Jesus Montero continued his sizzling September (.350 in 20 at-bats) with a long home run to left field off Weaver leading off the third inning. It was the third home run for Montero, all of which have come off right-handed pitchers. Girardi started Montero as the designated hitter against a righthander for the first time. Expect that to happen on a regular basis.
Andruw Jones, who usually is the DH against righties, played right field because Nick Swisher is down with a painful left elbow. The switch-hitter is a left-handed thrower, so the situation bears very close watching.
Montero was the only Yankees batter to get past first base against Weaver, who gave up two other hits, both singles, and two walks while striking out 11 in eight innings. He was stuck with a tough no-decision as well. The victory went to rookie closer Jordan Walden, who pitched the ninth. He walked Alex Rodriguez with one out, but the Angels guessed right on a pitchout and catcher Jeff Mathis nailed pinch runner Eduardo Nunez trying to steal second base.
The Yankees’ three-game losing streak is simultaneous with that of Boston, so their lead in the AL East remains 2 ½ games over the Red Sox, which counts as a bright spot.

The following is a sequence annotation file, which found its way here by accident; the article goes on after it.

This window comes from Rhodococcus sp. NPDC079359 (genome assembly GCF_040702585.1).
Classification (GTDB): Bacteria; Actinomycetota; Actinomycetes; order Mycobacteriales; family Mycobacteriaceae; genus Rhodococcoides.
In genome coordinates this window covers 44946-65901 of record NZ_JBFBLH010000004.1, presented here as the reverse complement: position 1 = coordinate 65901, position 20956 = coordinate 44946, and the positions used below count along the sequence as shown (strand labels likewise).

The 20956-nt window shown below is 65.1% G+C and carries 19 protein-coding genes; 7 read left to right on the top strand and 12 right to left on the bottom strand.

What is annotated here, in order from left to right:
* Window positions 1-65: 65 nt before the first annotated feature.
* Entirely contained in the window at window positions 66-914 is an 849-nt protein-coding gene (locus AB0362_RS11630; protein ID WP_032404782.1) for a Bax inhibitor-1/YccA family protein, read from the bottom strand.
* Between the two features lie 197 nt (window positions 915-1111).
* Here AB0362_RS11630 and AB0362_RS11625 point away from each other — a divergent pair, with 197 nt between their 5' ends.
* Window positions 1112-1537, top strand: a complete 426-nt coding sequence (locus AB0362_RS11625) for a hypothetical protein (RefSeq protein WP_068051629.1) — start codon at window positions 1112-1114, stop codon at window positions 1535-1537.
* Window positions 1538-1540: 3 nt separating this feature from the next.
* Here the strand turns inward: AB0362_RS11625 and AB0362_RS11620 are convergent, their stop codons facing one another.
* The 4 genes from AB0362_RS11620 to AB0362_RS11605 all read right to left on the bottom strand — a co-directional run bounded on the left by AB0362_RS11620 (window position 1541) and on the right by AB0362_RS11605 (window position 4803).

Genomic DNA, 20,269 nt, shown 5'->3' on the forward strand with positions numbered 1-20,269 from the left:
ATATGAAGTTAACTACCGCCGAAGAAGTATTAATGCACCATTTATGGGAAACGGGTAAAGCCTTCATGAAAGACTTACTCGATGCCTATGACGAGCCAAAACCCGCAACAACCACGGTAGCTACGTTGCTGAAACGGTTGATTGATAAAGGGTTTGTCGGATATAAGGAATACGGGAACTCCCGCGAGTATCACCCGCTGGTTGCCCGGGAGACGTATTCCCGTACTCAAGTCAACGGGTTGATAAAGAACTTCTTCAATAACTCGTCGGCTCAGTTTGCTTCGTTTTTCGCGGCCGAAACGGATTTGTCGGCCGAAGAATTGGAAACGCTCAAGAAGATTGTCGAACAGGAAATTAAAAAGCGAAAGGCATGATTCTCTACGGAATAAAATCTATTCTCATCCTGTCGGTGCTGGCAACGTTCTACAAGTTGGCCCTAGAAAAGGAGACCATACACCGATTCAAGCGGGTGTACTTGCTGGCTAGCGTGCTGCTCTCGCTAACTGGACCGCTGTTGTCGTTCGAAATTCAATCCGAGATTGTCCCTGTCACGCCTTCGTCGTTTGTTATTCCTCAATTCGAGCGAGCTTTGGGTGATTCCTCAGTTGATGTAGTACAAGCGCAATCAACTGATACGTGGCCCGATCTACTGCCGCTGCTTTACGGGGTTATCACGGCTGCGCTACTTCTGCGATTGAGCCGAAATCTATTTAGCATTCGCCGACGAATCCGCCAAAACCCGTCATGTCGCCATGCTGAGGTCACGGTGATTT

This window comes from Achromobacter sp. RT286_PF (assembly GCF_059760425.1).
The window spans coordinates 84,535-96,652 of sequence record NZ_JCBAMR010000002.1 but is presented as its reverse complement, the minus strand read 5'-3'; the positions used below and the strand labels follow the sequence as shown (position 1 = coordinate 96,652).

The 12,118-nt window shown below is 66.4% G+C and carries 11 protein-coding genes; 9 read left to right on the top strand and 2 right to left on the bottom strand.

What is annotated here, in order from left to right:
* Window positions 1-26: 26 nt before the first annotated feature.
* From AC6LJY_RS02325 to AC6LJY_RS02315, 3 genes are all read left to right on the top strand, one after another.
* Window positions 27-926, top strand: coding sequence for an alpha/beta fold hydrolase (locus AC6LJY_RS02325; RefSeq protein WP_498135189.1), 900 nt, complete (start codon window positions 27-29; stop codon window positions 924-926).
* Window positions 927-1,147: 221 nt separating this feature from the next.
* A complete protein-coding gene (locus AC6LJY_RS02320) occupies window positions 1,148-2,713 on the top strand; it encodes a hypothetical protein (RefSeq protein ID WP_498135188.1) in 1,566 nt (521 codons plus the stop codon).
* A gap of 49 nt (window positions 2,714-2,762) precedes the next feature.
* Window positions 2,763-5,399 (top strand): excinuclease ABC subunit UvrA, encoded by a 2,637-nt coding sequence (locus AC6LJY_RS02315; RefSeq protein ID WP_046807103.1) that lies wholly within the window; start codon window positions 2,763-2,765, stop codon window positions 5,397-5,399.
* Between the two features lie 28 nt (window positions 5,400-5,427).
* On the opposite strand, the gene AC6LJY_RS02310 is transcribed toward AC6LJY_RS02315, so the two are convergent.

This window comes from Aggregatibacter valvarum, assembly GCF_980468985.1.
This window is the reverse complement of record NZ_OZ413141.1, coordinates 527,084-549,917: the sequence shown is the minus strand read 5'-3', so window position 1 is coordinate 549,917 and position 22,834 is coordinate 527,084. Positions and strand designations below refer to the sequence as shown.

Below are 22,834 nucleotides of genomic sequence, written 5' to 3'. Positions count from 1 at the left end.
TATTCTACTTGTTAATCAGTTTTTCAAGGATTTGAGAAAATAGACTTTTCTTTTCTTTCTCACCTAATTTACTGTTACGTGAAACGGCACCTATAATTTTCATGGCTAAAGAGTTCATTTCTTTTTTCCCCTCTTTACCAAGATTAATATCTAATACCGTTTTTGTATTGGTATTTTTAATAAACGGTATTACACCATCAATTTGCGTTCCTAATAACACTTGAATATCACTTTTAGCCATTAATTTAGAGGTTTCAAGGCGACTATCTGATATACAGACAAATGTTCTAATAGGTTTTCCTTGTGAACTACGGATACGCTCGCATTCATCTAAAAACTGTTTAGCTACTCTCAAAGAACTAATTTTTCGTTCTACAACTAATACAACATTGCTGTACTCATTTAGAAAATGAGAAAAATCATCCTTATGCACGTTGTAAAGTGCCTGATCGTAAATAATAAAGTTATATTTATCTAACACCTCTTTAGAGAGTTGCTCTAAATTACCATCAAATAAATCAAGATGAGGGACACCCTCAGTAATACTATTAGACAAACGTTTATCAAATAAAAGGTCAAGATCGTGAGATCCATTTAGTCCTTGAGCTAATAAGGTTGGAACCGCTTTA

There seemed to have been a fade in the effectiveness of Bartolo Colon once the dog days of August arrived. There was a time when August was Colon’s month. Prior to this season, he was 27-11 in the month and still had the fourth highest winning percentage in August of any active pitcher heading into Tuesday night’s game.
Perhaps it was inevitable that things would change this year. After all, Colon is 38 years old and pitching with a surgically-repaired right shoulder that after a year of relative inactivity has logged more than 130 innings. He didn’t win again Tuesday night, but he pitched better than the numbers would indicate (6 1/3 innings, 8 hits, 5 earned runs, 5 strikeouts, 2 home runs).
What was so good about all that? Well, both home runs were solos because he did not walk a batter, which is always a plus, and two of the runs scored after he left the game in the seventh as Boone Logan gave up a double to pinch hitter Scott Sizemore. That does not absolve Colon, who still must prove he belongs in the rotation once the Yankees get to September.
He was rolling along there for a while and looking very much like the Yankees’ No. 2 starter behind American League Cy Young Award candidate CC Sabathia. But in his four starts since his last victory July 30, Colon is 0-2 with a 5.73 ERA in 22 innings in which he has allowed 26 hits, including six home runs.